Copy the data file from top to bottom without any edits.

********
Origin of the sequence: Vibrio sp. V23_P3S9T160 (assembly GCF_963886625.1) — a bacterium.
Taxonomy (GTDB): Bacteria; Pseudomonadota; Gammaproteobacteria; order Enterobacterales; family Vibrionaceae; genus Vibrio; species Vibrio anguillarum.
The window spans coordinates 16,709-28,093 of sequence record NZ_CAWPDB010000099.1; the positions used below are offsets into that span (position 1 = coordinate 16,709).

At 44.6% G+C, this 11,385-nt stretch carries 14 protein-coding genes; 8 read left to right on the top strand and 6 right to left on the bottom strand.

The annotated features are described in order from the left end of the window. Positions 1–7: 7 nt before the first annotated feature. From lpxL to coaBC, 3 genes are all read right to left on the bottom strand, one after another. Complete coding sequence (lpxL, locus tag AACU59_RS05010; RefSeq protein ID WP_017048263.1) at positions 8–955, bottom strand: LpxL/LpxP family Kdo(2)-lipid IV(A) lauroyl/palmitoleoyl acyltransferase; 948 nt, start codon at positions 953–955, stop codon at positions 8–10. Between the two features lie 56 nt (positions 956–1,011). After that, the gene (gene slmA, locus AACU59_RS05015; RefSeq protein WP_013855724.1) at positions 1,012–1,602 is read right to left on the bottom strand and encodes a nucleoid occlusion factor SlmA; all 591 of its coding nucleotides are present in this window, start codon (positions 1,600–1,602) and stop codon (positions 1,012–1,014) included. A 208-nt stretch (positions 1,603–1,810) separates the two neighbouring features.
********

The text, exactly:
Origin of the sequence: Vibrio sp. V23_P3S9T160 (assembly GCF_963886625.1) — a bacterium.
Taxonomy (GTDB): Bacteria; Pseudomonadota; Gammaproteobacteria; order Enterobacterales; family Vibrionaceae; genus Vibrio; species Vibrio anguillarum.
The window spans coordinates 16,709-28,093 of sequence record NZ_CAWPDB010000099.1; the positions used below are offsets into that span (position 1 = coordinate 16,709).

At 44.6% G+C, this 11,385-nt stretch carries 14 protein-coding genes; 8 read left to right on the top strand and 6 right to left on the bottom strand.

The annotated features are described in order from the left end of the window. Positions 1–7: 7 nt before the first annotated feature. From lpxL to coaBC, 3 genes are all read right to left on the bottom strand, one after another. Complete coding sequence (lpxL, locus tag AACU59_RS05010; RefSeq protein ID WP_017048263.1) at positions 8–955, bottom strand: LpxL/LpxP family Kdo(2)-lipid IV(A) lauroyl/palmitoleoyl acyltransferase; 948 nt, start codon at positions 953–955, stop codon at positions 8–10. Between the two features lie 56 nt (positions 956–1,011). After that, the gene (gene slmA, locus AACU59_RS05015; RefSeq protein WP_013855724.1) at positions 1,012–1,602 is read right to left on the bottom strand and encodes a nucleoid occlusion factor SlmA; all 591 of its coding nucleotides are present in this window, start codon (positions 1,600–1,602) and stop codon (positions 1,012–1,014) included. A 208-nt stretch (positions 1,603–1,810) separates the two neighbouring features.